The Gurney Electric Elevator factory received an unprecedented amount of press coverage. It was the subject of three articles published from 1913-1916: “A Complete Elevator Manufacturing Plant” (Iron Age, July 10, 1913); “Lighting Considerations and Results in a Modern Plant” (Electrical Engineering, June 1914); and “Architecture and Industry (Illustrated Examples of the Work of Day & Zimmerman of Philadelphia),” (The American Architect, May 10, 1916). These illustrated articles permit a thorough look into the world of elevator manufacturing in the early 20th century. This information also raises questions about the factories of rival elevator companies and how they compared to this “complete elevator manufacturing plant.” Gurney, however, left little doubt regarding his relationship with his rivals. The final two issues of the Gurney Elevator Company Bulletin concluded with the following statement:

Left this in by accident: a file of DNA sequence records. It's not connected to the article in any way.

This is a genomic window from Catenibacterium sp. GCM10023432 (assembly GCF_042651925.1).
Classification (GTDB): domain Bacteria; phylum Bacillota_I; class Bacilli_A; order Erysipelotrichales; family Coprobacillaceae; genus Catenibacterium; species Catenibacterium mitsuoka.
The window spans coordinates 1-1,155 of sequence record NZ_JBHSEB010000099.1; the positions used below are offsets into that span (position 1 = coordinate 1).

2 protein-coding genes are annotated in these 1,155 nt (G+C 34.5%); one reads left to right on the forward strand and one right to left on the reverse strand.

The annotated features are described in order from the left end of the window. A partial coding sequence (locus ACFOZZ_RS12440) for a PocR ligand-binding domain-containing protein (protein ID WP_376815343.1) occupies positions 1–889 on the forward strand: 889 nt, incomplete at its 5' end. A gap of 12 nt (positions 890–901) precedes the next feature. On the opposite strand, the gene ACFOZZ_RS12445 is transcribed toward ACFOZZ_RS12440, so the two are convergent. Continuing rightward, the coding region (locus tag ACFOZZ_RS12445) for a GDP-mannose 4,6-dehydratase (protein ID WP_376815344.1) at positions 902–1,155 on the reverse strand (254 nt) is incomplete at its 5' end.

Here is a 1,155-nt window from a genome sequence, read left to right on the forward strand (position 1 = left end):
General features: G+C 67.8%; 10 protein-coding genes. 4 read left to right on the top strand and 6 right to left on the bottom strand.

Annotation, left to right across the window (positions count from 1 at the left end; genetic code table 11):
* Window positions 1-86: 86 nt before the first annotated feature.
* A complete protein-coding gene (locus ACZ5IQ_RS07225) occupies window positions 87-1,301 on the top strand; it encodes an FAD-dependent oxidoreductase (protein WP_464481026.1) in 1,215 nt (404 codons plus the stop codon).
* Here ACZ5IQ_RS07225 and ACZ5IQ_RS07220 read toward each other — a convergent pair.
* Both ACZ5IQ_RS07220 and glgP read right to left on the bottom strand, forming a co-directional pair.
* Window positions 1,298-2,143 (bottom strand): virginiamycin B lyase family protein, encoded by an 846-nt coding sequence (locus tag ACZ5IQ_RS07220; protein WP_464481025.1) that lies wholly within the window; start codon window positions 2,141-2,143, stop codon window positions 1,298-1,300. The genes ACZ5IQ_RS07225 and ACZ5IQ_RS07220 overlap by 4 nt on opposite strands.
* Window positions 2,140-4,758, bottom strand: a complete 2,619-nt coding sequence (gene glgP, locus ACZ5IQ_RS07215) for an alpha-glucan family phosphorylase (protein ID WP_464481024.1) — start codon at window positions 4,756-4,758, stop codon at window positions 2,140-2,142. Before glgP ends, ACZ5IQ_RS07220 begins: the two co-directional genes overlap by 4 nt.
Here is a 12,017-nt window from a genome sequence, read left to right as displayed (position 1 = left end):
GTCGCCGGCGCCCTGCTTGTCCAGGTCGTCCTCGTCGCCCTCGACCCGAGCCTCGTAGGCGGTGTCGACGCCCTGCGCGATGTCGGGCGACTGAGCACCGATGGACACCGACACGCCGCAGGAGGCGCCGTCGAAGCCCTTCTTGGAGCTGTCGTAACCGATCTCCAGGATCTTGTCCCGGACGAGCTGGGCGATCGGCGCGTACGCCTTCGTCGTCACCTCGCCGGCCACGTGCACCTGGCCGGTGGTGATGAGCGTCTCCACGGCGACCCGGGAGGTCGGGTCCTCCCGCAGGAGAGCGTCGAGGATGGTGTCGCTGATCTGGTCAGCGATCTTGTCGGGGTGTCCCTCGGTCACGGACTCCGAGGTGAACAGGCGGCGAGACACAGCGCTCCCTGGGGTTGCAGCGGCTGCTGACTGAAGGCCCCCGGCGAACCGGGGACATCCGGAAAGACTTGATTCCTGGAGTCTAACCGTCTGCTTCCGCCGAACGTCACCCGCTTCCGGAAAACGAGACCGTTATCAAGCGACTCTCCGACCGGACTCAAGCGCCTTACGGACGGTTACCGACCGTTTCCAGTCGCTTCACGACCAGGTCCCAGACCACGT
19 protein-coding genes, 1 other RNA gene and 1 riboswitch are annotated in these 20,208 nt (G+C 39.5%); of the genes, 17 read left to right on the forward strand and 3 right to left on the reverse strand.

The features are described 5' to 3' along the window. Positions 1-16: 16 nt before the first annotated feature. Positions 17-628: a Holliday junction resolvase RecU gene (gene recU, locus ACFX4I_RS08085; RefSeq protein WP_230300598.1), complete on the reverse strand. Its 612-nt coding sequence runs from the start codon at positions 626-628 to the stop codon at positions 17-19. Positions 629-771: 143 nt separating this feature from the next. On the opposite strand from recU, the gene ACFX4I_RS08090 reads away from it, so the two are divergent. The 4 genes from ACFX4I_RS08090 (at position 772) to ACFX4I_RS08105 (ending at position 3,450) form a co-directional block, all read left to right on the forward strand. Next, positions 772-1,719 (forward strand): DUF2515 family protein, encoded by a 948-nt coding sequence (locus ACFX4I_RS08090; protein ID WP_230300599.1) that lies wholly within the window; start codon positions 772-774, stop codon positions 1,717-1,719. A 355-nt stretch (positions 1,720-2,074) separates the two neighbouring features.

“The GURNEY ELECTRIC ELEVATOR COMPANY of Pennsylvania and the GURNEY ELEVATOR COMPANY of New York are not connected, either directly or indirectly, with any other corporation or individual engaged in the manufacture or sale of elevators.” Gurney’s emphatic commercial independence, coupled with his business skills, resulted in his election in 1914 as president of the Elevator Manufacturers Association. This recognition by his peers was a fitting recognition of his achievements up to this point in time and serves as an equally fitting conclusion to this series.